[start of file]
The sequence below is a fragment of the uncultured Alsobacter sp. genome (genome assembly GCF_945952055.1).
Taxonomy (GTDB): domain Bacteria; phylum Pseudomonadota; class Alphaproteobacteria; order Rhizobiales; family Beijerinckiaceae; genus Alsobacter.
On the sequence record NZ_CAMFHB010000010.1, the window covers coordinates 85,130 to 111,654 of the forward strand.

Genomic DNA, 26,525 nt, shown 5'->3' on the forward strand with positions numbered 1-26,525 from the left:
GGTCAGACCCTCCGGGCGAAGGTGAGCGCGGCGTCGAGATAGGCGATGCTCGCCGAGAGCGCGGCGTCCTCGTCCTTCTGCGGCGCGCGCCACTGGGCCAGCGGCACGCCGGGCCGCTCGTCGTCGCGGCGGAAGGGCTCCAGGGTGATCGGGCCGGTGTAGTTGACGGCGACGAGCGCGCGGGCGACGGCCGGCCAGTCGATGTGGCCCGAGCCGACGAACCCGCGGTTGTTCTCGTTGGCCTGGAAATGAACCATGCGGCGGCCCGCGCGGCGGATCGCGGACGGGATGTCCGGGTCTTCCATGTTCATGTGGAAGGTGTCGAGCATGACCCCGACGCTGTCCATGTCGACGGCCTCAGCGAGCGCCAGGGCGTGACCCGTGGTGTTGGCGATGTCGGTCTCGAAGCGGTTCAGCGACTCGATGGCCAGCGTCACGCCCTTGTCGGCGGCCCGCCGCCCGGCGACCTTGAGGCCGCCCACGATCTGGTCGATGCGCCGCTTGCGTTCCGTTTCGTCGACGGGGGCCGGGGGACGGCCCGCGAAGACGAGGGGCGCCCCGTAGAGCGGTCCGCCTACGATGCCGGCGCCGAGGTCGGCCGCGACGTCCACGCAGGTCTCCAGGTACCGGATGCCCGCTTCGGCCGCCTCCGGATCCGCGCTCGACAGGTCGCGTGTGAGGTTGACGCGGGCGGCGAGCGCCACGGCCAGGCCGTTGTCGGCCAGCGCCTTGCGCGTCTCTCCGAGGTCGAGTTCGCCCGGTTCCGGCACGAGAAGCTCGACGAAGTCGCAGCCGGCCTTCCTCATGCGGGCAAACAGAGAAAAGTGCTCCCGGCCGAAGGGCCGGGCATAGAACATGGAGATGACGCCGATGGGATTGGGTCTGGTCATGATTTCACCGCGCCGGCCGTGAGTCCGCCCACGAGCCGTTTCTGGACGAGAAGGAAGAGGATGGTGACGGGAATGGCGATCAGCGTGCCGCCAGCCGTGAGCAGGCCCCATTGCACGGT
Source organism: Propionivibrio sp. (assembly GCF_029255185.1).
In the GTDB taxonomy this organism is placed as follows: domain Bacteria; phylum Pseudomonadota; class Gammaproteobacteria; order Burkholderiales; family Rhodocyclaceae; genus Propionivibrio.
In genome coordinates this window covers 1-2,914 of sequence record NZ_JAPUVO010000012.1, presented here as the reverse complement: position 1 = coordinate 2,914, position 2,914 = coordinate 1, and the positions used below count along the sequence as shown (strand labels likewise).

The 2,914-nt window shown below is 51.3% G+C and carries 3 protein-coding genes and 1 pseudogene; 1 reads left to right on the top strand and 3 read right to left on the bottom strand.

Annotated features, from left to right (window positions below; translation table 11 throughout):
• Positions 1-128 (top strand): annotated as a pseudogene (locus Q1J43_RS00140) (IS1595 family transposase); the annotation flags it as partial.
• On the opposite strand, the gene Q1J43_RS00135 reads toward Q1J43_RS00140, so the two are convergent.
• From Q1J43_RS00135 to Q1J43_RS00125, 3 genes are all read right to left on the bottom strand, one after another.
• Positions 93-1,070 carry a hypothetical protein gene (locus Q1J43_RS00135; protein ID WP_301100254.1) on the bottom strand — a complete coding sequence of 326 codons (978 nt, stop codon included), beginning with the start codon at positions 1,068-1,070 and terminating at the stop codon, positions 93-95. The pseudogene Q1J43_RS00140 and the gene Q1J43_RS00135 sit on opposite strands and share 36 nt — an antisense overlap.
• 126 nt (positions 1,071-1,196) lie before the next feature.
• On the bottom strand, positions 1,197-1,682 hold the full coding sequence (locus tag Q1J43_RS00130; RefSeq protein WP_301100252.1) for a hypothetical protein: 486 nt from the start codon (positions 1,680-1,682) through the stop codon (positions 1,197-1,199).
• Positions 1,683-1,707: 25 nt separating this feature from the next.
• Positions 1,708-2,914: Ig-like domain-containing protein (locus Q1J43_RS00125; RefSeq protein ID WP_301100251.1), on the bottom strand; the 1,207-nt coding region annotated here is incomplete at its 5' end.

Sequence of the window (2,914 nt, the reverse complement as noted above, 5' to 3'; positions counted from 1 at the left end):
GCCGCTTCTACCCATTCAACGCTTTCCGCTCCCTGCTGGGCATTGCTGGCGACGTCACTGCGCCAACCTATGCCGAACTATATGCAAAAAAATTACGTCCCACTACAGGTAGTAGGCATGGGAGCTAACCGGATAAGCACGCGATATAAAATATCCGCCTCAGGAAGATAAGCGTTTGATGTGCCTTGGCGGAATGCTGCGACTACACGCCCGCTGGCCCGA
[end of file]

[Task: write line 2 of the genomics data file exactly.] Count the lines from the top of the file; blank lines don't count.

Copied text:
Taxonomy (GTDB): domain Bacteria; phylum Pseudomonadota; class Alphaproteobacteria; order Rhizobiales; family Beijerinckiaceae; genus Alsobacter.